New research published in the cognitive science journal Open Mind provides insight into how 19-month-old infants interpret animations on a screen. The study suggests that infants understand by this age that the animations they see are decoupled from their immediate environment and independent from the physical screen they appear on.
“To my mind, the way in which young infants make sense of symbolic objects in their environment is a rich topic to investigate for at least two reasons,” said study author Barbu Revencu of the Central European University.
“First, while there is a lot of research on infants’ and children’s understanding of drawings, pictures, or scale models, not much work has been dedicated to the cognitive mechanism underlying these processes. What is the input to this mechanism? And what is the output? How do we tag the drawing of a pipe as a pipe while fully aware that it is not a pipe? Is there a common process underlying our interpretation of diagrams, animations, puppet shows, and (internet) memes? Why is it the case that we use visual symbols in communication to begin with, and what information can we efficiently convey through them?”
“Second, the topic has methodological consequences for the field I am working in,” Revencu explained. “In developmental psychology, we often bring infants to the lab and show them simple animated events. We then measure their reactions to these animations under the assumption that the reactions will tell us something about infants’ underlying cognitive processes. But simple animated events are so different from the real world!”
“I am not referring only to visual differences between an animation and a real-world scene, but to the fact that animations are typically communicative while real-world scenes typically are not. If infants view animations and screens as representational, we are also testing their communicative inferences when presenting them with these stimuli, which is interesting in itself.”
In a series of experiments, the researchers tested various hypotheses about how infants interpret on-screen animations. Their first experiment confirmed that 19-month-old infants could accurately and reliably follow the trajectory of a ball as it fell off a wooden seesaw and into a box.
The researchers then had infants watch as an animated ball appeared to fall from a cartoon seesaw on a television into one of two real boxes below the screen. When asked where the ball was, the infants “often preferred to point to the screen” rather than the boxes. “When they did provide a response, however, they chose boxes at random instead of basing their answers on the side in which the ball was seen falling,” the researchers said.
The results suggest that the infants did not expect the falling animated balls to end up in real boxes. However, it is also possible that the infants did not understand that the question “where is the ball” referred to the animated ball on the screen. The researchers ruled out this possibility in their third experiment — when the real off-screen boxes were replaced with animated boxes on the TV screen, the infants overwhelmingly pointed to the correct box.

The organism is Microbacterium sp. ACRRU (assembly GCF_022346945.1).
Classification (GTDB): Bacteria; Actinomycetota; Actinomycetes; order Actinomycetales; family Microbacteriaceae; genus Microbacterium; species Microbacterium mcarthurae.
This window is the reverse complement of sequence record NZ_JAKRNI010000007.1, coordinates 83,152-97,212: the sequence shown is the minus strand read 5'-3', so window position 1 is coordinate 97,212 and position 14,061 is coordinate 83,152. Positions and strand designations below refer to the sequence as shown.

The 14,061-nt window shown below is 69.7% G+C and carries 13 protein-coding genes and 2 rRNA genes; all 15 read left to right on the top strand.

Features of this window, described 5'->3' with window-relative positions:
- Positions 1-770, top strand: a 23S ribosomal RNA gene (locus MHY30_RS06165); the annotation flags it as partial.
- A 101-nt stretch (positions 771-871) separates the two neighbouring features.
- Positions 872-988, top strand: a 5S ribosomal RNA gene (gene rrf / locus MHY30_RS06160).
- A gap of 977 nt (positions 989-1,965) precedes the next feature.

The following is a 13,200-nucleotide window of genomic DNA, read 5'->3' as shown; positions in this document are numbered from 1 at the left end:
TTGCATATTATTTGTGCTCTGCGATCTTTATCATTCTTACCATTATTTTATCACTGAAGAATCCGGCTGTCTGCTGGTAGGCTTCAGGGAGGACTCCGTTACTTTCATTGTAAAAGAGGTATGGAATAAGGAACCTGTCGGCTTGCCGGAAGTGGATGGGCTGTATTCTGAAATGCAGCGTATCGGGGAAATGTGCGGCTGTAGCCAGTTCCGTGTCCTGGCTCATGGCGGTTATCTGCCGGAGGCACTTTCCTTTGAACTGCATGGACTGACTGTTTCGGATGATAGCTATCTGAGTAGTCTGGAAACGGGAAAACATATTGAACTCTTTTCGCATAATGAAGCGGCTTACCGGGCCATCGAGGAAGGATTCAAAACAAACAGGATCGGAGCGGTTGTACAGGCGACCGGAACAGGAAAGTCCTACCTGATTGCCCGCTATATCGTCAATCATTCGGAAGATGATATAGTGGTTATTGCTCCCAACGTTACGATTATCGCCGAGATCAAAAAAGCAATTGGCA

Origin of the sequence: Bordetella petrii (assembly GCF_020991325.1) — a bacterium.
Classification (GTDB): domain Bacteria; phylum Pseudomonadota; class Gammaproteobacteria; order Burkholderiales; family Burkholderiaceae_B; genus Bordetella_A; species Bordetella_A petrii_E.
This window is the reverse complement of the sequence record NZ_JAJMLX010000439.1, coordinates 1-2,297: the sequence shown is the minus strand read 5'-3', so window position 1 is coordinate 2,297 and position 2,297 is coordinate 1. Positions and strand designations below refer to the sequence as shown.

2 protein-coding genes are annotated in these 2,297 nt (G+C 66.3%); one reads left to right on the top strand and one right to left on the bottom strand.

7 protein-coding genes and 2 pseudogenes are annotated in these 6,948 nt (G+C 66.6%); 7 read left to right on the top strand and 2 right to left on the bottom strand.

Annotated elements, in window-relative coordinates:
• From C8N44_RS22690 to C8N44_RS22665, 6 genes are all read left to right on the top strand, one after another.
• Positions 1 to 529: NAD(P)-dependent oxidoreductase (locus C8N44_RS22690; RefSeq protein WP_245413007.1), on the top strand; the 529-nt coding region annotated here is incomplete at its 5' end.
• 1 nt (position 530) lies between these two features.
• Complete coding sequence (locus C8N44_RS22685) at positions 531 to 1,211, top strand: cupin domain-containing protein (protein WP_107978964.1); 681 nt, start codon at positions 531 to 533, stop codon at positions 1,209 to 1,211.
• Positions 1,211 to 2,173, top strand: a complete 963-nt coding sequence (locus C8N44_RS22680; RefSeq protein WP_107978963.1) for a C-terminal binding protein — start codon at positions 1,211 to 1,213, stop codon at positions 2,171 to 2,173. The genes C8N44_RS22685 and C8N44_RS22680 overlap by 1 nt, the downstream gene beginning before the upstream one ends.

In their fourth experiment, the researchers tested whether infants accept that an event displayed on one screen can move to a different screen.
The infants viewed two different TV screens, which were placed side-by-side. One screen depicted an animated bear leaving and entering a house, while the other screen depicted an animated rabbit doing the same. Although both houses were identical, the backgrounds for each animation were noticeably different.
The researchers first confirmed that the infants had learned which animal lived on which screen, then physically moved the location of the two screens. During this process, the screens were covered and the two backgrounds were surreptitiously swapped. The screens were then uncovered and the infants were asked to identify where the animals lived. (The characters were not visible on the screen at this point.)
Infants tended to link the animated characters to their virtual environments as opposed to their physical one. In other words, they selected the screen based on its background image rather than its physical position.
The findings indicate that “that by 19 months, infants have figured out that on-screen animated events are not happening in the here-and-now,” Revencu told PsyPost.
However, “the pattern of findings only provides negative evidence for infants’ understanding of screens as representational, because it rules out alternative accounts,” Revencu explained. “Experiments 1-3 suggest that infants do not think that on-screen events can extend beyond the screen, while Experiment 4 suggests that they do not track animations by the physical device on which they are presented. While this pattern of findings is compatible with a representational understanding of animations, it would be ideal if we gathered direct evidence for the representational hypothesis as well.”
The study, “For 19-Month-Olds, What Happens On-Screen Stays On-Screen“, was authored by Barbu Revencu and Gergely Csibra.